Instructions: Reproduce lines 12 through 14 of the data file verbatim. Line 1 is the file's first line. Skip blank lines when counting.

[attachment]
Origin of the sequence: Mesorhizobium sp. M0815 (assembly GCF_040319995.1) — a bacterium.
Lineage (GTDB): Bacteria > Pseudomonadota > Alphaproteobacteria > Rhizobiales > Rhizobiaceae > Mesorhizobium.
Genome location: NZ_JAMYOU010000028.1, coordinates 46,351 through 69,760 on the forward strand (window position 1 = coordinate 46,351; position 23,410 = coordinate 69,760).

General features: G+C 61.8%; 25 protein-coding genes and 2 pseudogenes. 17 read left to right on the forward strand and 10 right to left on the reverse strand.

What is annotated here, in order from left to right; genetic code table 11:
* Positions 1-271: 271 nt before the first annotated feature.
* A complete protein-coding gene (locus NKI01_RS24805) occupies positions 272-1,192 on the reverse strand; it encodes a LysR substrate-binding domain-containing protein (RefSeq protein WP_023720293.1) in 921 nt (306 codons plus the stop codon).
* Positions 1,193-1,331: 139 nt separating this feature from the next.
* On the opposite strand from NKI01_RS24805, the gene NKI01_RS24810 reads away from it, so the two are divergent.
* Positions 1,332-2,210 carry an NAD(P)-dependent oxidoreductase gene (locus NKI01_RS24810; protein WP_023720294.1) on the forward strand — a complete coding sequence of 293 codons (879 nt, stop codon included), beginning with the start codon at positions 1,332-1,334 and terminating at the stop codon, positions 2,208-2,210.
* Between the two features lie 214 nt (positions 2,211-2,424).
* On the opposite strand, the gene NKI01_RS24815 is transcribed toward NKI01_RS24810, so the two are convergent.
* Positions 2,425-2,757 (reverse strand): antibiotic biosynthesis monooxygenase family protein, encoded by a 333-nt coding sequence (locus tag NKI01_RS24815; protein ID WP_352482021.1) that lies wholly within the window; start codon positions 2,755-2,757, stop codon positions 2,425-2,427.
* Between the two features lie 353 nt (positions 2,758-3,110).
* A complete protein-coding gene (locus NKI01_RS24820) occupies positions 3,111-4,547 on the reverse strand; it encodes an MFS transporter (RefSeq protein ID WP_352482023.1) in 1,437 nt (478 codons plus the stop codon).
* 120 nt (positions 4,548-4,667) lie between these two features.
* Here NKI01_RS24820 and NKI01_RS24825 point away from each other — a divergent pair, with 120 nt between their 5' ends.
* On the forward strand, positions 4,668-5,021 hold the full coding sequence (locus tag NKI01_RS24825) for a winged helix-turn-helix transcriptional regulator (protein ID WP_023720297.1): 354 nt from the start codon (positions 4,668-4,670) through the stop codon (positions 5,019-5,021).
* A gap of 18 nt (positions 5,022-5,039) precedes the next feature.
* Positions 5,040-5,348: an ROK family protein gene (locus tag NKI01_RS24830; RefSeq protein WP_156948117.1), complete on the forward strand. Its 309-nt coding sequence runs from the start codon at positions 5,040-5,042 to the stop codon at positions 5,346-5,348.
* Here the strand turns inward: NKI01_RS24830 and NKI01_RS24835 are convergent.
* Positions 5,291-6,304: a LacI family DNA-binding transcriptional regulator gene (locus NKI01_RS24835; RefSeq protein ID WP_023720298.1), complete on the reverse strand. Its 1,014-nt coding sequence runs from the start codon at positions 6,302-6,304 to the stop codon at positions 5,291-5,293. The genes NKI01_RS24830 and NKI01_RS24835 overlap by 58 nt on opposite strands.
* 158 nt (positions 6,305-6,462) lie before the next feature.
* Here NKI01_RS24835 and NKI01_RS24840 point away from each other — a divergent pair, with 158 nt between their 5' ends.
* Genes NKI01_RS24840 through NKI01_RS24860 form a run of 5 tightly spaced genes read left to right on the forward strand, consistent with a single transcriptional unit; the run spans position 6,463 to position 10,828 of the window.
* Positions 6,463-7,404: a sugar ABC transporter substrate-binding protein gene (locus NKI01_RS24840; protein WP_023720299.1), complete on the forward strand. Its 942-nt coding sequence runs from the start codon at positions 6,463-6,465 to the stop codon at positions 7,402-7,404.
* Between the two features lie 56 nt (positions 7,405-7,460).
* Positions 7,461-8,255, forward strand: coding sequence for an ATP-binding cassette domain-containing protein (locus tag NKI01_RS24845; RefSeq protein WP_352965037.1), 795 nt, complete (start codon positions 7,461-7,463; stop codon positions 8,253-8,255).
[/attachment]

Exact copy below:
* On the opposite strand, the gene NKI01_RS24815 is transcribed toward NKI01_RS24810, so the two are convergent.
* Positions 2,425-2,757 (reverse strand): antibiotic biosynthesis monooxygenase family protein, encoded by a 333-nt coding sequence (locus tag NKI01_RS24815; protein ID WP_352482021.1) that lies wholly within the window; start codon positions 2,755-2,757, stop codon positions 2,425-2,427.
* Between the two features lie 353 nt (positions 2,758-3,110).